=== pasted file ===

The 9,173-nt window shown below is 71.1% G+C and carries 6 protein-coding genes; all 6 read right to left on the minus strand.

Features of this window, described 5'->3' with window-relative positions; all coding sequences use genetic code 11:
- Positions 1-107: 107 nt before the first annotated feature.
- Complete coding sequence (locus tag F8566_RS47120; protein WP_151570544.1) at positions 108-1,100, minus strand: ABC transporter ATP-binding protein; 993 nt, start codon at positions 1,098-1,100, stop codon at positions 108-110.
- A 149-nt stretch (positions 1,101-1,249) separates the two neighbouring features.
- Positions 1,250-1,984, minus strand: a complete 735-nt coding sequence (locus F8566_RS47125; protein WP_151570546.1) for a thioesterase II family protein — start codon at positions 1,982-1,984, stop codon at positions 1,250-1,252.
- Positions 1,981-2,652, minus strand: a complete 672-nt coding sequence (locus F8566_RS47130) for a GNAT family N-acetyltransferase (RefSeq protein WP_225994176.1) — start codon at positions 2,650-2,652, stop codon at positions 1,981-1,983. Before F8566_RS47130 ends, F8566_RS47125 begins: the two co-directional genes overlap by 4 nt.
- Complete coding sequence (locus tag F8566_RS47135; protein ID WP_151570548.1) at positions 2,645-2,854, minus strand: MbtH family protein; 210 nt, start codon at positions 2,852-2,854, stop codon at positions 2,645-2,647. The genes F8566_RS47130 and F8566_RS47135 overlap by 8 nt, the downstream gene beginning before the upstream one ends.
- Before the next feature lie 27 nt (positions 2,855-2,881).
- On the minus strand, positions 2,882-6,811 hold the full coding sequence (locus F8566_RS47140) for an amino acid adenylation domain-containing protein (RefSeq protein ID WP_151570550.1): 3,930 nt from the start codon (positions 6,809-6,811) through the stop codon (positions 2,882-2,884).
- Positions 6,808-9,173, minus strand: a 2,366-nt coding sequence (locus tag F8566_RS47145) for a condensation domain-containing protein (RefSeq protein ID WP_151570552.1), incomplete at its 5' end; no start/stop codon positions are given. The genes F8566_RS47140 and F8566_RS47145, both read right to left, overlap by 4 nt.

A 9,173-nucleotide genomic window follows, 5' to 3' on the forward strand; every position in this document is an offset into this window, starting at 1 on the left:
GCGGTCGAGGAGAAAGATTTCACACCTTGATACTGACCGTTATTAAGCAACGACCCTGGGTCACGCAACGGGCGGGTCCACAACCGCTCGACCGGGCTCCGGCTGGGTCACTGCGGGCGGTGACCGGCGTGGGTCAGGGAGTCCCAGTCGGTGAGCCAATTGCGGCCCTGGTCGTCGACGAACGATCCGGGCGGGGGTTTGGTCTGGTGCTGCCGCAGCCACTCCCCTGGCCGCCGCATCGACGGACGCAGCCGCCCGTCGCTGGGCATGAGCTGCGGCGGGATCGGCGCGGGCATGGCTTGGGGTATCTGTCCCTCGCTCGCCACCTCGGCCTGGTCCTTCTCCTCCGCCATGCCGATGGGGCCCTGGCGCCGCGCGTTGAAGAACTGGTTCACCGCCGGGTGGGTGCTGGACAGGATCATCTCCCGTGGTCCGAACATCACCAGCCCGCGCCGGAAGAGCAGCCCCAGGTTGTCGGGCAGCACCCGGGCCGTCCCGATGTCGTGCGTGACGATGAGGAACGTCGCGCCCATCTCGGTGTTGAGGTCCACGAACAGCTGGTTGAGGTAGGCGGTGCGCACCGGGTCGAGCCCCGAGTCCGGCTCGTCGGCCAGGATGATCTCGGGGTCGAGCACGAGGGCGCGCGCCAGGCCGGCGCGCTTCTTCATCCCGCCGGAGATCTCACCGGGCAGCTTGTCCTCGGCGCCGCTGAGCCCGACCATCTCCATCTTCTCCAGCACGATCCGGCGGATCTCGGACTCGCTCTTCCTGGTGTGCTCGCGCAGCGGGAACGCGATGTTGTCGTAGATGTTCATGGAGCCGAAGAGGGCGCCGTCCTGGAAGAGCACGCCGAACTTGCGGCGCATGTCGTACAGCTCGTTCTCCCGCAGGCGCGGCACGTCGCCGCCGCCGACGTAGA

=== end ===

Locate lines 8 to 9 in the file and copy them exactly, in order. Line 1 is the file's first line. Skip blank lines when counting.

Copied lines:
- Complete coding sequence (locus tag F8566_RS47135; protein ID WP_151570548.1) at positions 2,645-2,854, minus strand: MbtH family protein; 210 nt, start codon at positions 2,852-2,854, stop codon at positions 2,645-2,647. The genes F8566_RS47130 and F8566_RS47135 overlap by 8 nt, the downstream gene beginning before the upstream one ends.
- Before the next feature lie 27 nt (positions 2,855-2,881).